Apple, Amazon Change Security Policies After Hack Attack on Journalist
August 8, 2012 12:00 PM
comment(s) - last by
Both responded to the hack by making changes to how users update account information and reset passwords
After journalist Mat Honan had his
accounts hacked earlier this week due to Apple and Amazon's
respective security flaws, the two tech giants have changed (or started to change) their policies.
Earlier this week, Honan found that someone had hacked into his Gmail, Twitter, Amazon and Apple iCloud accounts. That someone was a 19-year-old referred to as "Phobia" (along with an unknown accomplice), and they were able to do this through security loopholes in both Apple and Amazon's systems.
Just yesterday, the
crew discovered that Amazon had quietly changed its privacy policies in wake of what happened. Users are no longer allowed to add new credit cards or change any other account settings over the phone.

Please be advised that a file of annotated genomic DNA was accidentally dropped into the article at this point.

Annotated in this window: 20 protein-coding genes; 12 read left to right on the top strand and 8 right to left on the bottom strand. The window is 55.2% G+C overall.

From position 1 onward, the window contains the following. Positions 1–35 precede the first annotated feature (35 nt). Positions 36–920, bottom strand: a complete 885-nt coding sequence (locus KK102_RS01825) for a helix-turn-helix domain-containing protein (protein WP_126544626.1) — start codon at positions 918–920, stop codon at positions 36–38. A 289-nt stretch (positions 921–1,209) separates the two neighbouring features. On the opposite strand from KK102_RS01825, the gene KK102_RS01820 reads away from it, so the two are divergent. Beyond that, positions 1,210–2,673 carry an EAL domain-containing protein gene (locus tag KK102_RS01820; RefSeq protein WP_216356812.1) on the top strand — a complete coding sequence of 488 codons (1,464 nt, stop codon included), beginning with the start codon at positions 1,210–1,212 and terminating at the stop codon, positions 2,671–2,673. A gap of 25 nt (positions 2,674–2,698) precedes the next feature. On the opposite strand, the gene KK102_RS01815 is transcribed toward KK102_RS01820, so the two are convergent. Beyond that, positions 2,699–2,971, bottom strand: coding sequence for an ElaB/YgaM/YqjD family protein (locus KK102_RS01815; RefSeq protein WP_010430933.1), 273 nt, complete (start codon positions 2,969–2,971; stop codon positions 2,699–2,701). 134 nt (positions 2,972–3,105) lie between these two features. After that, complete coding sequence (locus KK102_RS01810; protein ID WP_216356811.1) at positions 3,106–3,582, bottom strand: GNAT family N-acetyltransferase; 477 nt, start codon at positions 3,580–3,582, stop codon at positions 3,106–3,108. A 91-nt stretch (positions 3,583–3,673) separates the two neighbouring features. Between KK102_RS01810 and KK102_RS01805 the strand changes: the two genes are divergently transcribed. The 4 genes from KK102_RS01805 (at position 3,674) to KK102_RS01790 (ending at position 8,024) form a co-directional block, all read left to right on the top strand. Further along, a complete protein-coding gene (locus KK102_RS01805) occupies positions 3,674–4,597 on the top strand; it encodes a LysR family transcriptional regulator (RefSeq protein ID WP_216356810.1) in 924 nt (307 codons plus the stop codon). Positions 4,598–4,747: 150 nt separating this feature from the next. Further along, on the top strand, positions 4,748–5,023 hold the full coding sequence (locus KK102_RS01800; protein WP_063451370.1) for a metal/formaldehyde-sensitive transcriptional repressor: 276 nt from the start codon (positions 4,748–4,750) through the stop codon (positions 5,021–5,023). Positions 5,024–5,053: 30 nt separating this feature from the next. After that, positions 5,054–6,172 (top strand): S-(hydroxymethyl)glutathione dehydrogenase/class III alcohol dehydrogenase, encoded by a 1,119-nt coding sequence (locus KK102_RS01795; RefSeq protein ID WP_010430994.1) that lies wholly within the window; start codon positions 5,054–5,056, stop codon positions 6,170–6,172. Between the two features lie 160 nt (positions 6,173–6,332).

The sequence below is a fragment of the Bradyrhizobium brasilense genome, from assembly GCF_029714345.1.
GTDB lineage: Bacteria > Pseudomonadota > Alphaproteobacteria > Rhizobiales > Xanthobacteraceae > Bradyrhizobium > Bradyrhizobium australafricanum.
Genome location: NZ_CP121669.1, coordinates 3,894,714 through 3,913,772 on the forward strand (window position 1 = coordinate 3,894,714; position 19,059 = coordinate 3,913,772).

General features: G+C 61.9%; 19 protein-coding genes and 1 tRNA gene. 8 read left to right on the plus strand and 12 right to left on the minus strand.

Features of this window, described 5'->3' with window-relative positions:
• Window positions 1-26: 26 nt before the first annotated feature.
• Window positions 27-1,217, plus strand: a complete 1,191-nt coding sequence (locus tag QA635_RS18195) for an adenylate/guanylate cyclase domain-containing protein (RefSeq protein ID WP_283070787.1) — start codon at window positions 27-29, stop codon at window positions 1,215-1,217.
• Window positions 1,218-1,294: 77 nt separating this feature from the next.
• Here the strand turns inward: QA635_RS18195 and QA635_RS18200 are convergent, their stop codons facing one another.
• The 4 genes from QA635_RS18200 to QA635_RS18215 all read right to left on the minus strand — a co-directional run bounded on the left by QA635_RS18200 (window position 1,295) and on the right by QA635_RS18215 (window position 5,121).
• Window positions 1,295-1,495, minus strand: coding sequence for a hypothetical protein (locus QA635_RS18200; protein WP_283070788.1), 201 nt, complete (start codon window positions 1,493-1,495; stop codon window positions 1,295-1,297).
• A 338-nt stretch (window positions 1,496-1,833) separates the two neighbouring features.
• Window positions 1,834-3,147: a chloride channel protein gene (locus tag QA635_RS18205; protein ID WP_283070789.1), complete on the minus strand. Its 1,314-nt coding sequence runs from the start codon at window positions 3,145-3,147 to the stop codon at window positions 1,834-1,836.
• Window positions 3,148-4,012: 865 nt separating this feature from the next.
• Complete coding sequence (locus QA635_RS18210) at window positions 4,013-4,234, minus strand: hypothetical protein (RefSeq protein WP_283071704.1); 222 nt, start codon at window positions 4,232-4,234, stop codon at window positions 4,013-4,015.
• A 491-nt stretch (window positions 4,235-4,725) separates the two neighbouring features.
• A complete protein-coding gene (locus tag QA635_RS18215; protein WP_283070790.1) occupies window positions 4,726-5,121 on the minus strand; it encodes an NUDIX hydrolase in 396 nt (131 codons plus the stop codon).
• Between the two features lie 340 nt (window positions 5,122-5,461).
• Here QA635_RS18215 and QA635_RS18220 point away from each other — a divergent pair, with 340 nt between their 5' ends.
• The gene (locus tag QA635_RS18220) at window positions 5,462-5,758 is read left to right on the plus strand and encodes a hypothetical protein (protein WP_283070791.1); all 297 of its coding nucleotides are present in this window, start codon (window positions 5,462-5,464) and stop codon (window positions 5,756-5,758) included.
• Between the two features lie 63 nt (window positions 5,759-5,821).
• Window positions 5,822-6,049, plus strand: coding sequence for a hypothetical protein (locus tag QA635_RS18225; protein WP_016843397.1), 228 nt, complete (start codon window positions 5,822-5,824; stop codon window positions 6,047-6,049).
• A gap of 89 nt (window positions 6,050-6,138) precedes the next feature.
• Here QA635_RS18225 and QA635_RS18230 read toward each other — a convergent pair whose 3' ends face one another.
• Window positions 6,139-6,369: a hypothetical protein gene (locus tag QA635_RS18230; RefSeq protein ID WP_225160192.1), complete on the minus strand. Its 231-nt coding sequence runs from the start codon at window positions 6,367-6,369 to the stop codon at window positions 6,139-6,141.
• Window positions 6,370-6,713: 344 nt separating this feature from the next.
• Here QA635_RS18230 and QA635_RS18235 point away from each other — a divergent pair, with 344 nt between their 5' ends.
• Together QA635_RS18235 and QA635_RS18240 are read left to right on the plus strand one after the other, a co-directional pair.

That same day,
journalists contacted Apple customer care to see if they could replicate what the hackers did to Honan. As it turns out, Apple has frozen AppleID password resets over the phone. It's not clear if this is a temporary freeze just while Apple figures out a new security policy, or if it's a permanent move.
Events like this are enough to scare those with any significant online presence to take extra precautions with security. As Honan reported in his
piece, he likely wouldn’t have been hacked to such disastrous results had he enabled
Google’s 2-Step verification
for his account.
offers a similar feature
to help lockdown your account.
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RE: Power of the media
8/8/2012 12:52:02 PM
IT got a lot of publicity, or more than it would have otherwise, because he was a journalist.
RE: Power of the media
8/8/2012 12:57:16 PM
Nah. It's a good story and just needed to make it's way to the media. Plenty of such stories have gotten all over the media after having happened to average schmucks instead of VIPs or industry insiders.
"There's no chance that the iPhone is going to get any significant market share. No chance." -- Microsoft CEO Steve Ballmer
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